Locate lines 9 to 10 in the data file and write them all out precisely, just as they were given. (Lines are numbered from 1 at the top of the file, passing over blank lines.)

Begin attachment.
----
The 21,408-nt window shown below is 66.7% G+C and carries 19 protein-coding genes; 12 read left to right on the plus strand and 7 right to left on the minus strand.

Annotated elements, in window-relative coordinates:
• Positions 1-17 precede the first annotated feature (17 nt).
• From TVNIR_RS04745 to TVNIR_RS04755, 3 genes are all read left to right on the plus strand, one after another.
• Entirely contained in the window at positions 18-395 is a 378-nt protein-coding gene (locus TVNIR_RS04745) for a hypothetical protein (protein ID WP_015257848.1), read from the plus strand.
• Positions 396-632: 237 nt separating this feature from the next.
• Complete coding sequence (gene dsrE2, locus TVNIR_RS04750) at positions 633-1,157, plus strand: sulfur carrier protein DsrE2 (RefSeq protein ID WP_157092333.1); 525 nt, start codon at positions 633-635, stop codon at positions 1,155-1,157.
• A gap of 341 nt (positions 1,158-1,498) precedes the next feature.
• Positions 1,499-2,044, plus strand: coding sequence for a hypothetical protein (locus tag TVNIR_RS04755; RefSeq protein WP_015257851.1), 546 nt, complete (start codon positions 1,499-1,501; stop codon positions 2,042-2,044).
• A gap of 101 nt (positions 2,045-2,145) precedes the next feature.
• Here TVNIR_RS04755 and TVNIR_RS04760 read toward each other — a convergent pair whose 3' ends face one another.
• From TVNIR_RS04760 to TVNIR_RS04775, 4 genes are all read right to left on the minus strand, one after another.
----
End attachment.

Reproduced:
• Positions 1,499-2,044, plus strand: coding sequence for a hypothetical protein (locus tag TVNIR_RS04755; RefSeq protein WP_015257851.1), 546 nt, complete (start codon positions 1,499-1,501; stop codon positions 2,042-2,044).
• A gap of 101 nt (positions 2,045-2,145) precedes the next feature.